The Iris Has It

by Matt Gallagher

Red Herring Journalist

Is Big Brother here? See for yourself. Look him in the iris.

The biometrics R&D firm Global Rainmakers Inc. (GRI) announced plans today to roll out iris scanning technology to create, in its own words, “the most secure city in the world.” According to the technology news site Fast Company, it has partnered with Leon, one of the largest cities in Mexico boasting a population of more than 1 million people, to fill the city with eye scanners. Criminals will have their irises scanned automatically immediately upon processing, while scanning remains voluntary for law abiding citizens.

It’s the future. Welcome to it. Eye scanning technology is here, creating game changing implications for law enforcement, banks and marketers across the board. Within a decade, you’ll no longer have to carry your ID to the bar or your bank card to the ATM, as the truth of your identity will be right there in your eyeball.

Whenever residents in Leon use public transportation, visit a bank or ATM, they’ll have their irises scanned. Police will search a data base of collected iris scans, mostly from arrested criminals, that they will use to monitor activities potentially involving criminals. GRI is currently shipping scanning devices to the city, to be used by law enforcement forces at security checkpoints, detention areas and police stations in the first phase that will cost roughly $5 million. The second phase will take place in the next three years, as the scanners will be placed in banks, on mass transit and medical centers, as well as other public and private locales.

The major difference in GRI’s technology, as compared with previously existing iris scans, is speed and movement. While previous models took 30 seconds to scan an eye, GRI’s scans take less than a second, and can be done in motion. Devices range in size, some which can record the irises of 50 people per minute, to smaller scanners that can catch 15 to 30 people per minute. You can already picture  Winston Smith donning the dark glasses for his next date.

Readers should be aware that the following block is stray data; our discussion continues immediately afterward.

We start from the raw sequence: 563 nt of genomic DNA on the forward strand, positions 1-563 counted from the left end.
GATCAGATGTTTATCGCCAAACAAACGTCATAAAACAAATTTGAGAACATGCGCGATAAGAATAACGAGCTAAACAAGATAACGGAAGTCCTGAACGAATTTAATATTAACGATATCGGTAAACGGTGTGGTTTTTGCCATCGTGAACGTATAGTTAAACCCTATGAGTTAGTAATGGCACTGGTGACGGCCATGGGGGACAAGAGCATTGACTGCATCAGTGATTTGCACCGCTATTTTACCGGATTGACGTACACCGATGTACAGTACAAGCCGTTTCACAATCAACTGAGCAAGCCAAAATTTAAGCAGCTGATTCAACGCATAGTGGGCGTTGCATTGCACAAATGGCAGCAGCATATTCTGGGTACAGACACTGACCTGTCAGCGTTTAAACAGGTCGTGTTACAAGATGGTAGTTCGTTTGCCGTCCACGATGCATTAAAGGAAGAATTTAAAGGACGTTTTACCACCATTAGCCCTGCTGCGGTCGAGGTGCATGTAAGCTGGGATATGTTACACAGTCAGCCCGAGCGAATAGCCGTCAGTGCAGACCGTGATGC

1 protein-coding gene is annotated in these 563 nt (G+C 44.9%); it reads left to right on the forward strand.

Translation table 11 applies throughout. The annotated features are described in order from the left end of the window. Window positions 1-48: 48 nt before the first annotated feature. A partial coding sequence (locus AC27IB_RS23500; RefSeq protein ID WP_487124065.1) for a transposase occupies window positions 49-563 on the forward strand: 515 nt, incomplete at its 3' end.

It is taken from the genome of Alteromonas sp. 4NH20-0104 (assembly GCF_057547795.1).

In certain spaces, eventually, you’ll be able to have maybe one sensor the size of a dime, in the ceiling, and it would acquire all of our irises in motion, at a distance, hundreds- probably thousands as computer power continues to increase- at a time,” said Jeff Carter, chief data officer of GRI, in a recent interview with Fast Company.

The technology has obvious potential at airport security checkpoints, but it can be applied across the board. It could feasibly be used to scan the eyes of commercial truckers, for instance, to decipher whether they’ve been driving on the road too long.

Aside from capturing the movements of criminals, the technology can also be used to track the movements of consumers.

But what’s important for advertisers is that this technology will determine your geo-location based on the iris acquisition and your spatial location,” Carter said. “Where are you in that space? And, based on how you are looking and moving, and your acceleration, what is your intent? In a retail environment, determining intent will be very important. Are you coming into the store? Are you leaving? Do you have packages? Are you looking at a sign? A sale? Matching that intent based on a lot of preferences that are all opt-in. …If you ever purchase signage at airports, they’ll give you lots of metrics on how many people walked past the sign each day. You can kind of guess what that means in terms of sales. It’s very nebulous. We’re going to make that very scientific.”

While privacy concerns already have the public twitching as information gleaned from sites like Facebook and FourSquare are used as consumer marketing demographics, this technology, like social media, isn’t going away. Like Facebook, the iris scans are optional, at least until you see the flashing red and blue. If an eye scan means you can leave your ID at home for the next happy hour, however, flashing the bartender your pretty blue eyes may just become another sign of the times.

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